The protests which erupted in Iran at the end of December quickly escalated and spread across several cities in the country, with the events being recorded and shared on social media. Even though foreign journalists are largely forbidden by the Iranian government, videos and photos of demonstrations quickly began circulating as Iranians uploaded cell phone camera footage.
Many of the photos circulating on the internet showed demonstrators chanting anti-government slogans. As a result, on December 31, the Iranian government banned Telegram, a popular social networking application, and the photo-sharing application Instagram, AEI reports.
In the excerpted article from the Mehr News Agency, Deputy Attorney General Abdol Samad Khorramabadi, chair of the Committee for Identifying Criminal Content, harshly criticized the Ministry of Communications for not blocking Instagram before the protests began.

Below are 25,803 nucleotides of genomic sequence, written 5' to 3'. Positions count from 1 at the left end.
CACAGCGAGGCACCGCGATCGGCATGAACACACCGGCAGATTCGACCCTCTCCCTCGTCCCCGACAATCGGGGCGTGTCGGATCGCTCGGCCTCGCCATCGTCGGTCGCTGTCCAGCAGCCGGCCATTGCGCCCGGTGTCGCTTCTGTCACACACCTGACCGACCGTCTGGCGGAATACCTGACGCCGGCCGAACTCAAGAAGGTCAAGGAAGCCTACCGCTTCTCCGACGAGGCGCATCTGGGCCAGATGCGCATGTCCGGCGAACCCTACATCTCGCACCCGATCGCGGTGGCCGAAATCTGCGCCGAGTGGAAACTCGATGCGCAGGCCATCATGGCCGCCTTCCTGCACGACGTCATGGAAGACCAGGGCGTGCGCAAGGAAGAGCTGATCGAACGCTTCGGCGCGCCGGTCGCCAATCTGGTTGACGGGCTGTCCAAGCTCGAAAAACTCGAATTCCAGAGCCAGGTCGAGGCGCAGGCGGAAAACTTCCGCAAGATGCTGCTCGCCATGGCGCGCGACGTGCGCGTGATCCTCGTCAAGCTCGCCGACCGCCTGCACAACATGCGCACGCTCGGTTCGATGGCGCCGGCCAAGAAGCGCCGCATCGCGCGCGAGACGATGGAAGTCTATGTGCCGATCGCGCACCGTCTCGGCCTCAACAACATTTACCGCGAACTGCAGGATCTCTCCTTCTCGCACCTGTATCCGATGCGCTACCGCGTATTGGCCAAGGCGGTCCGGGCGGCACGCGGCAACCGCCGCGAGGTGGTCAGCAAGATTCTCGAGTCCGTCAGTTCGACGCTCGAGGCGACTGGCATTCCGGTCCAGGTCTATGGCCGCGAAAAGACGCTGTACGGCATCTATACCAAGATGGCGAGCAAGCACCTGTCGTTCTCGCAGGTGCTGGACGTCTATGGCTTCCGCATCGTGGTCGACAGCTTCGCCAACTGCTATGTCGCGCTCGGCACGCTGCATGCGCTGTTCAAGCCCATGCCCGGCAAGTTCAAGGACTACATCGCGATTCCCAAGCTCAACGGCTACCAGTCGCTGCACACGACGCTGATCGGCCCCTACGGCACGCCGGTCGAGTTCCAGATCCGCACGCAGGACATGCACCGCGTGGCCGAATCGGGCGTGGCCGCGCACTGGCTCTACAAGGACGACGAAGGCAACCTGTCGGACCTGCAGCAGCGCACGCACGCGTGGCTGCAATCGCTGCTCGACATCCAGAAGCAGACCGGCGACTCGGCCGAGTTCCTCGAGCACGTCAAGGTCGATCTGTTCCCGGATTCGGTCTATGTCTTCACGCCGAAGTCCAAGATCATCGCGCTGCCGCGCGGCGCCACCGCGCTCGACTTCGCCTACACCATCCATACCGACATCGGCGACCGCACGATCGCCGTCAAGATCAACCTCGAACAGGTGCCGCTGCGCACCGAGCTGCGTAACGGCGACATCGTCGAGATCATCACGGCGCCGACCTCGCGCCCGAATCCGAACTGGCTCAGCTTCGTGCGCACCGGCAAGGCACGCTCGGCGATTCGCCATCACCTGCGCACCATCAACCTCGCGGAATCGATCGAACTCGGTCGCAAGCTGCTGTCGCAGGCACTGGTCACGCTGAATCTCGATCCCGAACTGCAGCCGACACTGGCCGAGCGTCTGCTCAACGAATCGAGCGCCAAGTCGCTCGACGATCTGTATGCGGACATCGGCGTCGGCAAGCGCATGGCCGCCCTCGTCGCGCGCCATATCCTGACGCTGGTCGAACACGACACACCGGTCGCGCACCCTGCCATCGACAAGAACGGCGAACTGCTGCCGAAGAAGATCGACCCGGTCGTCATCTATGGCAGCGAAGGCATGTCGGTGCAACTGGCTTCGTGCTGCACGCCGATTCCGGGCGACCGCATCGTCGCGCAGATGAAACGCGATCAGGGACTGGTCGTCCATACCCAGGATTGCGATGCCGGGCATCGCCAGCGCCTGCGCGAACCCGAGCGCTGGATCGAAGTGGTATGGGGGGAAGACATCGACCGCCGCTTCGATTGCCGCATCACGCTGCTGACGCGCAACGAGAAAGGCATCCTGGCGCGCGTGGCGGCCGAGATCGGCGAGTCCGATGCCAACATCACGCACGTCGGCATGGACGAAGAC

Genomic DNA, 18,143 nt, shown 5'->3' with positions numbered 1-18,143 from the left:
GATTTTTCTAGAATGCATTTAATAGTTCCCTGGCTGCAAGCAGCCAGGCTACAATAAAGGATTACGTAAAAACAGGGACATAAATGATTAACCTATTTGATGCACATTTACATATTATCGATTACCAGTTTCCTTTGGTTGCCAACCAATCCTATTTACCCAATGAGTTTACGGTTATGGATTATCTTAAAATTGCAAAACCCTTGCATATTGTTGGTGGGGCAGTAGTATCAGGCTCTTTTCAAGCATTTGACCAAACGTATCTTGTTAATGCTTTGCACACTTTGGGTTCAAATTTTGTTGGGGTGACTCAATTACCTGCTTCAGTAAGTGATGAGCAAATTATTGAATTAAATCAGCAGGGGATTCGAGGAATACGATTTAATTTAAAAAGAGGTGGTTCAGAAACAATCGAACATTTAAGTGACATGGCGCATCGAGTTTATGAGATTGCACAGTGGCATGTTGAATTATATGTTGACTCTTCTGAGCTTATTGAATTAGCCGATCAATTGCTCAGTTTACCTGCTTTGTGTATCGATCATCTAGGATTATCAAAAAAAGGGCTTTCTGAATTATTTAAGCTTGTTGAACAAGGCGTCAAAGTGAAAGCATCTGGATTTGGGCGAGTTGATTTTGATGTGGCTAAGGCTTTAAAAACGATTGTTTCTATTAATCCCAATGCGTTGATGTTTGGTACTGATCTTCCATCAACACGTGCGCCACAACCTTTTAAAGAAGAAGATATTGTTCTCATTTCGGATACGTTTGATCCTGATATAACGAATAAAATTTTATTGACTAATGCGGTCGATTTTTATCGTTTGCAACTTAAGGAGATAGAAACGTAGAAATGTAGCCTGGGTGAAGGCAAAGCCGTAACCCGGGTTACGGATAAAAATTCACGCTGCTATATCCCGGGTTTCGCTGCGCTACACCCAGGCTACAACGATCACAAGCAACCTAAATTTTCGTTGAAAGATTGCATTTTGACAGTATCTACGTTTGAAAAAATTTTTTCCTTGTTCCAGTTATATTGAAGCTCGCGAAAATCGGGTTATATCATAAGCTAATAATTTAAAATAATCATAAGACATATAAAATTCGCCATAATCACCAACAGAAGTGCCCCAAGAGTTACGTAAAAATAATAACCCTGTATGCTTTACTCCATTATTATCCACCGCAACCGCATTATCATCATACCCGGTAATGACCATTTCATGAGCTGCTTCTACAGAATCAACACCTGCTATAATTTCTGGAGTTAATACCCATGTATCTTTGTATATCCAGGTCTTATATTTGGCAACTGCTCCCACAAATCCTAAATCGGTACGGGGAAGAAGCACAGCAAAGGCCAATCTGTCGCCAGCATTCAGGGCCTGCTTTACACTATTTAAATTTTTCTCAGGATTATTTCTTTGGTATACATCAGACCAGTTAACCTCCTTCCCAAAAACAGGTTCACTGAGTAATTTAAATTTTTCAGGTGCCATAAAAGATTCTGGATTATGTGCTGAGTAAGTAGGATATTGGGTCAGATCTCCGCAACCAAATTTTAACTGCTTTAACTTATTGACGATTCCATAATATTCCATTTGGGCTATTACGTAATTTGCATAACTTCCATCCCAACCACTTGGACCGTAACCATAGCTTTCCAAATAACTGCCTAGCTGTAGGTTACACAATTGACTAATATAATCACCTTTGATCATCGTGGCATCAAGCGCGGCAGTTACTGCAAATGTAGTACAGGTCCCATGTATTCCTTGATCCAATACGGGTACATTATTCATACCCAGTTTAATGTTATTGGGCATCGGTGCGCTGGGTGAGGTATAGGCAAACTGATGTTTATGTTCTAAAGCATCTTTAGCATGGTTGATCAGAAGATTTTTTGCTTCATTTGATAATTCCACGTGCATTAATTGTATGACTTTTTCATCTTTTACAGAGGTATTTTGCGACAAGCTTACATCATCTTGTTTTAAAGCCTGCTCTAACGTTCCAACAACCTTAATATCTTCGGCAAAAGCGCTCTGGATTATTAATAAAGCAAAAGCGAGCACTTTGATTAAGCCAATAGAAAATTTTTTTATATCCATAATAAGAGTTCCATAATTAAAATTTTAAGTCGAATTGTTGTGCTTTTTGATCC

He has long pushed against social media access, calling Twitter a “platform for terrorists,” and using it to justify banning it. However, many Iranian parliamentarians, the Supreme Leader, president, and foreign minister all maintain Twitter accounts.
Khorramabadi has also long campaigned for a “national internet” which would entail cutting access to all social media applications and websites which the government does not control. Even though it is doubtful whether the Islamic Republic has the technical capacity to create a giant, impenetrable firewall, it has certainly demonstrated the capacity to shut down social media access on a temporary basis.
Now, with the attention the protests received on a global scale, it is very likely that Khorramabadi and his political allies will fulfill their quest to roll back Internet freedom.